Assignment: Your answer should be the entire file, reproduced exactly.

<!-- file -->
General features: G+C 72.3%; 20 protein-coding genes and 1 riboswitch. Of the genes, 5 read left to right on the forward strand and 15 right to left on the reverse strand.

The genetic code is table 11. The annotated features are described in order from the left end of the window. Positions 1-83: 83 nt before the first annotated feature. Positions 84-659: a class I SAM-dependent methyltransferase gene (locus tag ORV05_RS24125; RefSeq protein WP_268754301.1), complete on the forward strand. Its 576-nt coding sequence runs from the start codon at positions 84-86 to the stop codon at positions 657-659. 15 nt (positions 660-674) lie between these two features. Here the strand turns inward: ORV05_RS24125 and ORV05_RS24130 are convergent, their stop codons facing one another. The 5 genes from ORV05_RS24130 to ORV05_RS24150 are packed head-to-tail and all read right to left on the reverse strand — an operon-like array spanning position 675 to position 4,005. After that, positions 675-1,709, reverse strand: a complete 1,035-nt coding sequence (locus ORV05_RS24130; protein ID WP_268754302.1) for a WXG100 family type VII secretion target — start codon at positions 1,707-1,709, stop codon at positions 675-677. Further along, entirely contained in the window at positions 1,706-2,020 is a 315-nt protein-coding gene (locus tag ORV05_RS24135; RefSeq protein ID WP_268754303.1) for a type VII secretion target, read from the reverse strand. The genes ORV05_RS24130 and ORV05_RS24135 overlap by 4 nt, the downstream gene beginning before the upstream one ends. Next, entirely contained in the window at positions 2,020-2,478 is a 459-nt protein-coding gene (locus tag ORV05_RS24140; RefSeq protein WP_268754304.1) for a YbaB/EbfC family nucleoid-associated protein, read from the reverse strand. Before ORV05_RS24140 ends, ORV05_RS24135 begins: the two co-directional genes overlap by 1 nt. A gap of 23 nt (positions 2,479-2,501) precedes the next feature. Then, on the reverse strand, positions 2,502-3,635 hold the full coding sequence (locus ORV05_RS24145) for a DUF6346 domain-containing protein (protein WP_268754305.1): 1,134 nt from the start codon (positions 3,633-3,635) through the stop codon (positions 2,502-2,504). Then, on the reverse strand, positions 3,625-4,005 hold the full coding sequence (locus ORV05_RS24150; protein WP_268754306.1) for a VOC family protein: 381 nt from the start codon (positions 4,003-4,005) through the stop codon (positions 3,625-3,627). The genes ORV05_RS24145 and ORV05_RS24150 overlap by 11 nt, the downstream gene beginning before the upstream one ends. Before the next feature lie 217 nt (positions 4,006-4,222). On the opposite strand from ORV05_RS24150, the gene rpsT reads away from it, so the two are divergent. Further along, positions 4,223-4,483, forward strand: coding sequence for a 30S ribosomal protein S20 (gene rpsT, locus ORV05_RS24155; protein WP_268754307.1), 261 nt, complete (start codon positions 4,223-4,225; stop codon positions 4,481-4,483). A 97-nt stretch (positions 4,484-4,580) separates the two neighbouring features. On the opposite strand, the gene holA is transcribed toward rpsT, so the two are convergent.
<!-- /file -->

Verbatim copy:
General features: G+C 72.3%; 20 protein-coding genes and 1 riboswitch. Of the genes, 5 read left to right on the forward strand and 15 right to left on the reverse strand.

The genetic code is table 11. The annotated features are described in order from the left end of the window. Positions 1-83: 83 nt before the first annotated feature. Positions 84-659: a class I SAM-dependent methyltransferase gene (locus tag ORV05_RS24125; RefSeq protein WP_268754301.1), complete on the forward strand. Its 576-nt coding sequence runs from the start codon at positions 84-86 to the stop codon at positions 657-659. 15 nt (positions 660-674) lie between these two features. Here the strand turns inward: ORV05_RS24125 and ORV05_RS24130 are convergent, their stop codons facing one another. The 5 genes from ORV05_RS24130 to ORV05_RS24150 are packed head-to-tail and all read right to left on the reverse strand — an operon-like array spanning position 675 to position 4,005. After that, positions 675-1,709, reverse strand: a complete 1,035-nt coding sequence (locus ORV05_RS24130; protein ID WP_268754302.1) for a WXG100 family type VII secretion target — start codon at positions 1,707-1,709, stop codon at positions 675-677. Further along, entirely contained in the window at positions 1,706-2,020 is a 315-nt protein-coding gene (locus tag ORV05_RS24135; RefSeq protein ID WP_268754303.1) for a type VII secretion target, read from the reverse strand. The genes ORV05_RS24130 and ORV05_RS24135 overlap by 4 nt, the downstream gene beginning before the upstream one ends. Next, entirely contained in the window at positions 2,020-2,478 is a 459-nt protein-coding gene (locus tag ORV05_RS24140; RefSeq protein WP_268754304.1) for a YbaB/EbfC family nucleoid-associated protein, read from the reverse strand. Before ORV05_RS24140 ends, ORV05_RS24135 begins: the two co-directional genes overlap by 1 nt. A gap of 23 nt (positions 2,479-2,501) precedes the next feature. Then, on the reverse strand, positions 2,502-3,635 hold the full coding sequence (locus ORV05_RS24145) for a DUF6346 domain-containing protein (protein WP_268754305.1): 1,134 nt from the start codon (positions 3,633-3,635) through the stop codon (positions 2,502-2,504). Then, on the reverse strand, positions 3,625-4,005 hold the full coding sequence (locus ORV05_RS24150; protein WP_268754306.1) for a VOC family protein: 381 nt from the start codon (positions 4,003-4,005) through the stop codon (positions 3,625-3,627). The genes ORV05_RS24145 and ORV05_RS24150 overlap by 11 nt, the downstream gene beginning before the upstream one ends. Before the next feature lie 217 nt (positions 4,006-4,222). On the opposite strand from ORV05_RS24150, the gene rpsT reads away from it, so the two are divergent. Further along, positions 4,223-4,483, forward strand: coding sequence for a 30S ribosomal protein S20 (gene rpsT, locus ORV05_RS24155; protein WP_268754307.1), 261 nt, complete (start codon positions 4,223-4,225; stop codon positions 4,481-4,483). A 97-nt stretch (positions 4,484-4,580) separates the two neighbouring features. On the opposite strand, the gene holA is transcribed toward rpsT, so the two are convergent.